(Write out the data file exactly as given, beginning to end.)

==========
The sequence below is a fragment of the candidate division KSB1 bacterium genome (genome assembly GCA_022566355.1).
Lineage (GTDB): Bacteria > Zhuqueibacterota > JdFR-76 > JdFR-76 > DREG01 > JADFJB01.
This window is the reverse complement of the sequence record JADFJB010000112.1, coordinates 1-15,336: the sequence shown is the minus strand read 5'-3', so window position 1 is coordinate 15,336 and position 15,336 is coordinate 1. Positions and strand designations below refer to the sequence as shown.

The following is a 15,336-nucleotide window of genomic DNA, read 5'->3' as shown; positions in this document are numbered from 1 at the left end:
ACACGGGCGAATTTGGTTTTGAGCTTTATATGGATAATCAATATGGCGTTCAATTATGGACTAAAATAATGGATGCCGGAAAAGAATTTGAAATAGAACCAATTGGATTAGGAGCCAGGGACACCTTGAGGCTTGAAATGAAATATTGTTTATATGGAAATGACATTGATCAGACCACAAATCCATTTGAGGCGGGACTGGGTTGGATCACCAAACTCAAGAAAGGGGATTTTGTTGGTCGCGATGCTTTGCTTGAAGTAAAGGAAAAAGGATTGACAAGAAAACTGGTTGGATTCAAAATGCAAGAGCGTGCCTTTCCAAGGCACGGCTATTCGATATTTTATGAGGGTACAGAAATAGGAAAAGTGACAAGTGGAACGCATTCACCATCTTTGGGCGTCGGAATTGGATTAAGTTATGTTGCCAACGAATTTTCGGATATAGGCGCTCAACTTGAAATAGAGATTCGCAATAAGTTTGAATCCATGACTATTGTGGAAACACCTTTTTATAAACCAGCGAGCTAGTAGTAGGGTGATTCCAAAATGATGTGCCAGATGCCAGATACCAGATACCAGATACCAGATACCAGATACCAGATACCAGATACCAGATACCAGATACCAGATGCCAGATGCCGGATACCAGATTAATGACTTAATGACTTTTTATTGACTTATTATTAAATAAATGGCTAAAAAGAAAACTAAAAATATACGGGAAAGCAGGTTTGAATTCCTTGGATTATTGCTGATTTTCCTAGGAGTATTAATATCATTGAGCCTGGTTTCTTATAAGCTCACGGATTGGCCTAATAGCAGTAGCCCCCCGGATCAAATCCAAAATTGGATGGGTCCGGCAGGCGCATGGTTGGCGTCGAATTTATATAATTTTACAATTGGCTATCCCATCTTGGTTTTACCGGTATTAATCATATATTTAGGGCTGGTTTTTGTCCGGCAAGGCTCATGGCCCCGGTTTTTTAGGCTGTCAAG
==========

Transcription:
The sequence below is a fragment of the candidate division KSB1 bacterium genome (genome assembly GCA_022566355.1).
Lineage (GTDB): Bacteria > Zhuqueibacterota > JdFR-76 > JdFR-76 > DREG01 > JADFJB01.
This window is the reverse complement of the sequence record JADFJB010000112.1, coordinates 1-15,336: the sequence shown is the minus strand read 5'-3', so window position 1 is coordinate 15,336 and position 15,336 is coordinate 1. Positions and strand designations below refer to the sequence as shown.

The following is a 15,336-nucleotide window of genomic DNA, read 5'->3' as shown; positions in this document are numbered from 1 at the left end:
ACACGGGCGAATTTGGTTTTGAGCTTTATATGGATAATCAATATGGCGTTCAATTATGGACTAAAATAATGGATGCCGGAAAAGAATTTGAAATAGAACCAATTGGATTAGGAGCCAGGGACACCTTGAGGCTTGAAATGAAATATTGTTTATATGGAAATGACATTGATCAGACCACAAATCCATTTGAGGCGGGACTGGGTTGGATCACCAAACTCAAGAAAGGGGATTTTGTTGGTCGCGATGCTTTGCTTGAAGTAAAGGAAAAAGGATTGACAAGAAAACTGGTTGGATTCAAAATGCAAGAGCGTGCCTTTCCAAGGCACGGCTATTCGATATTTTATGAGGGTACAGAAATAGGAAAAGTGACAAGTGGAACGCATTCACCATCTTTGGGCGTCGGAATTGGATTAAGTTATGTTGCCAACGAATTTTCGGATATAGGCGCTCAACTTGAAATAGAGATTCGCAATAAGTTTGAATCCATGACTATTGTGGAAACACCTTTTTATAAACCAGCGAGCTAGTAGTAGGGTGATTCCAAAATGATGTGCCAGATGCCAGATACCAGATACCAGATACCAGATACCAGATACCAGATACCAGATACCAGATACCAGATACCAGATGCCAGATGCCGGATACCAGATTAATGACTTAATGACTTTTTATTGACTTATTATTAAATAAATGGCTAAAAAGAAAACTAAAAATATACGGGAAAGCAGGTTTGAATTCCTTGGATTATTGCTGATTTTCCTAGGAGTATTAATATCATTGAGCCTGGTTTCTTATAAGCTCACGGATTGGCCTAATAGCAGTAGCCCCCCGGATCAAATCCAAAATTGGATGGGTCCGGCAGGCGCATGGTTGGCGTCGAATTTATATAATTTTACAATTGGCTATCCCATCTTGGTTTTACCGGTATTAATCATATATTTAGGGCTGGTTTTTGTCCGGCAAGGCTCATGGCCCCGGTTTTTTAGGCTGTCAAG